The above 30-second PSA is part of a $54 million campaign called Tips From Former Smokers launched by the Centers for Disease Control and Prevention Thursday. Using graphic, true-to-life images, the ads are intended to shock people into giving up their smoking habit. The CDC says the campaign is an attempt to counter the more than $100 billion that tobacco companies spend on marketing and promotion.
But how effective will the campaign be in convincing smokers to quit? For the answer, I turned to Jones & Bartlett Learning author, Dr. Michael Siegel, a professor of community health sciences at Boston University School of Public Health, and an expert in cigarette advertising and marketing, tobacco control polices, and their effects on youth and adult smoking behavior:
“On the one hand, this campaign uses actual survivors of tobacco-related illnesses, which makes it potentially strong for current smokers,” said Dr. Siegel “On the other hand, the imagery is so horrific that it is unlikely to engage the attention of young people. The ads also combine fear and shaming, which can sometimes be counterproductive. All in all, my feeling is that this campaign will probably have some effect on current smokers, but little to no impact on youth, who seem impervious to messages about harms that likely will not take place until far in the future.”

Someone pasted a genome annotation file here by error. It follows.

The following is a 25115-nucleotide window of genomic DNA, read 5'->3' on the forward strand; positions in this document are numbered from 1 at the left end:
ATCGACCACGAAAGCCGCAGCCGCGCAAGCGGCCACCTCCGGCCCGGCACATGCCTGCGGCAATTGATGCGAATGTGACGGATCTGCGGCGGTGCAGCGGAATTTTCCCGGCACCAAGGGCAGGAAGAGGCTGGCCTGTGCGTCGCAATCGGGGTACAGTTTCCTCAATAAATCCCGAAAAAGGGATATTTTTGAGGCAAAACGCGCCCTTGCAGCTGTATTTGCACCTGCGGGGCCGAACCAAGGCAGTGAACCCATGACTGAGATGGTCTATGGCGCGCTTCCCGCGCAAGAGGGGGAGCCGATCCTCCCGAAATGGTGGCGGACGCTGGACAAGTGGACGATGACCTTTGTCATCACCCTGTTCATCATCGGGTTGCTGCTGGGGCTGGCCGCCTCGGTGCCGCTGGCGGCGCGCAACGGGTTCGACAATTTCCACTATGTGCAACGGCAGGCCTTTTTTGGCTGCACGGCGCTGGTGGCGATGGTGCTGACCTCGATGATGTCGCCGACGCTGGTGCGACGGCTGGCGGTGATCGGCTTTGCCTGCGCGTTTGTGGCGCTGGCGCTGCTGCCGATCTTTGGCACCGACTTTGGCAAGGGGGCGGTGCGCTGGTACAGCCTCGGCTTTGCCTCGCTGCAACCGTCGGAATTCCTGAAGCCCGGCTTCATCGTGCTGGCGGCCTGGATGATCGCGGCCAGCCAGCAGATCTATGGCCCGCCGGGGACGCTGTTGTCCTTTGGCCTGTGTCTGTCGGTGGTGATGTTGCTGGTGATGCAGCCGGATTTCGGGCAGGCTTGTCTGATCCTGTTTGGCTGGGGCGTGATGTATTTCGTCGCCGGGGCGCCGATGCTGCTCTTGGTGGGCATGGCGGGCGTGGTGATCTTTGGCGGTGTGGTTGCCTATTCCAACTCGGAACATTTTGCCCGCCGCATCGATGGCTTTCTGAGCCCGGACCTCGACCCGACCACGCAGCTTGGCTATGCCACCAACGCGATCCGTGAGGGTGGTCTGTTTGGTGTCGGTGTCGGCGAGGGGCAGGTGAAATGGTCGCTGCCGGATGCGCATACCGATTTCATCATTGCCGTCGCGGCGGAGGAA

Looking at this through the lens of human behavior theory, Dr. Siegel put his finger on a particular concept that affects youth in particular:
“This concept is called 'discounting,' which means attributing less weight to things that happen in the distant future. Many studies have shown that youth have very high rates of discounting. Adult smokers are a different story, and I think they will be impacted by these commercials.”
Dr. Siegel has 25 years of experience in the field of tobacco control and previously spent two years working at the Office on Smoking and Health at CDC, where he conducted research on secondhand smoke and cigarette advertising. Dr. Siegel's book, Marketing Public Health: Strategies to Promote Social Change is being published in its third edition this coming August. Visit us today to request your review copy for Fall 2012.
To read more of Dr. Siegel's thoughts on Big Tobacco, visit his blog The Rest of the Story: http://tobaccoanalysis.blogspot.com/
To give your students a more formal education in health behavior theories or in marketing and promoting health, choose from our comprehensive line of classroom-ready Public Health textbooks at www.jblearning.com/publichealth.